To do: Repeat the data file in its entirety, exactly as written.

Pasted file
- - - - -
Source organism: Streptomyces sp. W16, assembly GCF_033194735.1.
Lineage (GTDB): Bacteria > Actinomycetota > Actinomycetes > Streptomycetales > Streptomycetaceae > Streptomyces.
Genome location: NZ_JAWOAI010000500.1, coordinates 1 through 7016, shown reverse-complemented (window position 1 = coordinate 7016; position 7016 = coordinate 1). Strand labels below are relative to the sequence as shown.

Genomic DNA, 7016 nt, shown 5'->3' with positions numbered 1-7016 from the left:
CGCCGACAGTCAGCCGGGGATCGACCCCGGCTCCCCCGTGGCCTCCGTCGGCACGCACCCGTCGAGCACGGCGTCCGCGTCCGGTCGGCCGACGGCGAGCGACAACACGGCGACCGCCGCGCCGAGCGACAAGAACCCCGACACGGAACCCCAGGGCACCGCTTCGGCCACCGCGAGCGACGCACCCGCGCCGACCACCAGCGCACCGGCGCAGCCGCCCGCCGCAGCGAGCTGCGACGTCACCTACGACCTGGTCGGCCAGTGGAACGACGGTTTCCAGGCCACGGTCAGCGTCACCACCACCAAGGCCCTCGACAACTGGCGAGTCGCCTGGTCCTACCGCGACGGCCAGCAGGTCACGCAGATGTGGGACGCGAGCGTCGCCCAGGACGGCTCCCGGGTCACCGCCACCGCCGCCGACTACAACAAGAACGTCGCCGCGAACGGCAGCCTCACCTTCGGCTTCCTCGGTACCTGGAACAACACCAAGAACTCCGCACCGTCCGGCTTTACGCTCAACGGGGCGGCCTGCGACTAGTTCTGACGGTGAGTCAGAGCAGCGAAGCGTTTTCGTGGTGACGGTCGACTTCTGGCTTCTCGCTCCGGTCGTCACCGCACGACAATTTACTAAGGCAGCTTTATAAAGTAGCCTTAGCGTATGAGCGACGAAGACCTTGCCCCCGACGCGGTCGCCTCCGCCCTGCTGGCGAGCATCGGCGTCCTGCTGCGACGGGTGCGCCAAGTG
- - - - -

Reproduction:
Source organism: Streptomyces sp. W16, assembly GCF_033194735.1.
Lineage (GTDB): Bacteria > Actinomycetota > Actinomycetes > Streptomycetales > Streptomycetaceae > Streptomyces.
Genome location: NZ_JAWOAI010000500.1, coordinates 1 through 7016, shown reverse-complemented (window position 1 = coordinate 7016; position 7016 = coordinate 1). Strand labels below are relative to the sequence as shown.

Genomic DNA, 7016 nt, shown 5'->3' with positions numbered 1-7016 from the left:
CGCCGACAGTCAGCCGGGGATCGACCCCGGCTCCCCCGTGGCCTCCGTCGGCACGCACCCGTCGAGCACGGCGTCCGCGTCCGGTCGGCCGACGGCGAGCGACAACACGGCGACCGCCGCGCCGAGCGACAAGAACCCCGACACGGAACCCCAGGGCACCGCTTCGGCCACCGCGAGCGACGCACCCGCGCCGACCACCAGCGCACCGGCGCAGCCGCCCGCCGCAGCGAGCTGCGACGTCACCTACGACCTGGTCGGCCAGTGGAACGACGGTTTCCAGGCCACGGTCAGCGTCACCACCACCAAGGCCCTCGACAACTGGCGAGTCGCCTGGTCCTACCGCGACGGCCAGCAGGTCACGCAGATGTGGGACGCGAGCGTCGCCCAGGACGGCTCCCGGGTCACCGCCACCGCCGCCGACTACAACAAGAACGTCGCCGCGAACGGCAGCCTCACCTTCGGCTTCCTCGGTACCTGGAACAACACCAAGAACTCCGCACCGTCCGGCTTTACGCTCAACGGGGCGGCCTGCGACTAGTTCTGACGGTGAGTCAGAGCAGCGAAGCGTTTTCGTGGTGACGGTCGACTTCTGGCTTCTCGCTCCGGTCGTCACCGCACGACAATTTACTAAGGCAGCTTTATAAAGTAGCCTTAGCGTATGAGCGACGAAGACCTTGCCCCCGACGCGGTCGCCTCCGCCCTGCTGGCGAGCATCGGCGTCCTGCTGCGACGGGTGCGCCAAGTG